Parliamentary elections took place in the Netherlands on Wednesday, 15 March 2017. The centre-right People’s Party for Freedom and Democracy (VVD) and the centre-left Labour Party had been in coalition since October 2012, with VVD party leader, Mark Rutte, serving as Prime Minister. On Thursday, 16 March, with 96 per cent of the vote counted, the VVD were assured of once again being the largest party, returning 33 seats.
The lower chamber of the Dutch Parliament, the Tweed Kamer, is comprised of 150 seats, meaning that a government requires 76 seats to form a majority. Elections for the Tweede Kamer take place every four years, except in the case of a government collapsing. A direct proportional representation system means that seats are allocated on the basis of percentage of votes gained by parties in a single, nationwide constituency. There is no threshold in terms of a minimum number of votes required by parties to be elected to the Parliament, which means that any party which wins 0.67 per cent of the national vote is certain of a seat.
Coalition governments are common, with the Netherlands having been governed by coalitions for over a century. In recent decades, support for the three main parties traditionally in government – the centre-right People’s Party for Freedom and Democracy (VVD), the centre-left Labour Party (PvdA), and the centre-right Christian Democratic Appeal (CDA) – has dropped. This has been accompanied by a rise in support for smaller and single-issue parties in an increasingly fragmented political landscape. A total of 28 political parties contested yesterday’s elections, and up to 14 of them were expected to win seats.
In recent decades, Dutch elections have been dominated by the issues of immigration and European integration and these were once again central in the 2017 elections, informing much of the debate.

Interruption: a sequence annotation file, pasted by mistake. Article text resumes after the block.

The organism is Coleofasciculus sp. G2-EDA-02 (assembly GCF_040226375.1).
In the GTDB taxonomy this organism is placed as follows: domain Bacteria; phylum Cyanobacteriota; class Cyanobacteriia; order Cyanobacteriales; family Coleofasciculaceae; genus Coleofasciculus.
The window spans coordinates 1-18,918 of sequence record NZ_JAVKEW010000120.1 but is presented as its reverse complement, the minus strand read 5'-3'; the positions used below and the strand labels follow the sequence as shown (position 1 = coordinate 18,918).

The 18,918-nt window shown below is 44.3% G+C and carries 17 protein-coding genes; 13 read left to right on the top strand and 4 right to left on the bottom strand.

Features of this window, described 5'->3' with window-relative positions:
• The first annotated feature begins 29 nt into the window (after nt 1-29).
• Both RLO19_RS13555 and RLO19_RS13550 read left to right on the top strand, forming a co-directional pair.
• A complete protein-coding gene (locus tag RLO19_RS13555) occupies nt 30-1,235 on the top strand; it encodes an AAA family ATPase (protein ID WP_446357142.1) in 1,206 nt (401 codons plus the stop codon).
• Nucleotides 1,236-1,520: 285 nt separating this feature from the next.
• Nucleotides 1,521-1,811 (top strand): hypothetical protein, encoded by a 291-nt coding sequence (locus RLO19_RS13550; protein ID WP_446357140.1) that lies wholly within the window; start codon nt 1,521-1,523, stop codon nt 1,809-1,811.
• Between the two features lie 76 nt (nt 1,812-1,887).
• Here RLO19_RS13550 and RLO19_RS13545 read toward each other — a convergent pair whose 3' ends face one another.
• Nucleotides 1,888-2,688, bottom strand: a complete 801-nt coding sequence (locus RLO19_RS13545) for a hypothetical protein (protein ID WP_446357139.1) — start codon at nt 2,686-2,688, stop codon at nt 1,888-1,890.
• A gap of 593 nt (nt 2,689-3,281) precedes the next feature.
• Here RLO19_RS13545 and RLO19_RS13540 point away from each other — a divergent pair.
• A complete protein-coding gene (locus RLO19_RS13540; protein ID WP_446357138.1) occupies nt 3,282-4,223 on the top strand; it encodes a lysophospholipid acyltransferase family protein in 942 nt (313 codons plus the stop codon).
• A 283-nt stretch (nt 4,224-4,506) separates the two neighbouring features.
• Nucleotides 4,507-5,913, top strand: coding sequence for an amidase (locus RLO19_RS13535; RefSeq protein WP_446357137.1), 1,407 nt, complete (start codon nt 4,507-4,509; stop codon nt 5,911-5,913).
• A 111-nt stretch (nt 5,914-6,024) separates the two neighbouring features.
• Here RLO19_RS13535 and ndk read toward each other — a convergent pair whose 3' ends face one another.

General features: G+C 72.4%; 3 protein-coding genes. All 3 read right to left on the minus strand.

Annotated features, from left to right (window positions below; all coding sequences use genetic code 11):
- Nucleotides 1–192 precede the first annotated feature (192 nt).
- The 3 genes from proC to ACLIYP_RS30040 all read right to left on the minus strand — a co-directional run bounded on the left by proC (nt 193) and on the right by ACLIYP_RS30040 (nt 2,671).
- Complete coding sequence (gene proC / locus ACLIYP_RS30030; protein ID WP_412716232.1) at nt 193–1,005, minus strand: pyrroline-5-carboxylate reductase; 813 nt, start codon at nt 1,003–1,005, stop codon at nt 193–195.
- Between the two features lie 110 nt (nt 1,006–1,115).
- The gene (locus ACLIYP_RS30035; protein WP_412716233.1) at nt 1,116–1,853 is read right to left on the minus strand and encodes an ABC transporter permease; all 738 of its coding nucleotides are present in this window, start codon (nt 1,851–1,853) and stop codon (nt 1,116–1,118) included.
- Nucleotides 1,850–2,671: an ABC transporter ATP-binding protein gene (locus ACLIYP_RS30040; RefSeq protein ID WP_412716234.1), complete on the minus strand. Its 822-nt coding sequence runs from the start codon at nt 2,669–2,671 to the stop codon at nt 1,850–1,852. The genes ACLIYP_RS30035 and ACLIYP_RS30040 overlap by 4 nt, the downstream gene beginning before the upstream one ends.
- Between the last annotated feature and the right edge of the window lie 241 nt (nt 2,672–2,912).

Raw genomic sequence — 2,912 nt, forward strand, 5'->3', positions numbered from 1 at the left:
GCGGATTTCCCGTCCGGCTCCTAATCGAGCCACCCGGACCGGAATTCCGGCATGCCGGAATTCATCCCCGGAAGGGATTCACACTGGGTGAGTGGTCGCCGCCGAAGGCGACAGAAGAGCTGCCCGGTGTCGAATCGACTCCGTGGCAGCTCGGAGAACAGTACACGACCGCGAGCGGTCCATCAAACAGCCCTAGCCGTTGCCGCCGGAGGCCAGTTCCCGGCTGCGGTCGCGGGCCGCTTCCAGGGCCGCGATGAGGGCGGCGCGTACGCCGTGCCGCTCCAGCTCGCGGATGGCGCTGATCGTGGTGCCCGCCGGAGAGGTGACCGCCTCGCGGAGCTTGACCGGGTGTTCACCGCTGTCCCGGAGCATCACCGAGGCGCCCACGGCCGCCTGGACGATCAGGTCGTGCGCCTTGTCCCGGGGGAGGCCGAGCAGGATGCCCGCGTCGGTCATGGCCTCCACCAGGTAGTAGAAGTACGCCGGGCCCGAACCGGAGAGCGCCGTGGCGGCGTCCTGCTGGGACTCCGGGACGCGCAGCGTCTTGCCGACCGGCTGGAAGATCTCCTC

Geert Wilders’ party, the far-right and anti-EU Party for Freedom (PVV), was forecasted to poll strongly ahead of the election. Mr Wilders has vowed to take the Netherlands out of the EU, ban the Qur’an and close down mosques. All the major political parties ruled out entering into coalition with the PVV prior to the election.
In a televised debate, Mr Wilders criticised Prime Minister Rutte for failing to take stronger action in the diplomatic dispute between the Netherlands and Turkey. The dispute had begun when a Turkish Minister was not permitted to enter the Netherlands, due to security concerns, to address rallies in support for a Turkish referendum which, if passed, would expand the powers of the Turkish President. Prime Minister Mark Rutte was considered by viewers to be the winner of the televised debate, according to Dutch national news agency, ANP. The debate, which took place 36 hours before the election, was considered as being critical as polls published in the week of the election showed that 54 per cent of the electorate were yet to decide how they would vote.
With 96 per cent of votes counted, turnout at the election was 80.2 per cent. The VVD is assured of once again being the largest party; it is expected to lose 8 seats but still return 33. Mr Wilders’ PVV is forecast to be the second largest party (20 seats), followed by the CDA (19 seats) and liberal-centrist D66 (19 seats). The left and pro-EU GreenLeft (GL), led by 30-year old Jesse Klaver, experienced a dramatic rise in support; the party is expected to return 14 seats, up from 4 in the last elections. The Socialists (SP) are predicted to lose 1 seat, also returning 14.
The PvDA, the VVD’s former coalition partner experienced a collapse in support. The party, which European Commission First Vice-President Frans Timmermans belongs to, is expected to see a decrease in seats from 38 to a projected 9. The position of Jeroen Dijsselbloem, who also belongs to the party, as President of the Eurogroup is dependent on whether the PvDA is part of the new ruling coalition and he is re-appointed as Finance Minister.
There are also a number of other smaller parties expected to be elected to the Tweed Kamer, with the official results to be published on 21 March.
Speaking at the VVD’s election-night celebrations, party leader and incumbent Prime Minister Rutte declared it an “evening in which the Netherlands, after Brexit, after the American elections, said ‘stop’ to the wrong kind of populism”.
Mr Rutte received congratulations from many European leaders, including European Commission President Jean-Claude Juncker who welcomed the result as a vote for “free and tolerant societies in a prosperous Europe.”
The VVD will now enter into coalition talks in order to form a government; these discussions are likely to take some time, possibly weeks or months.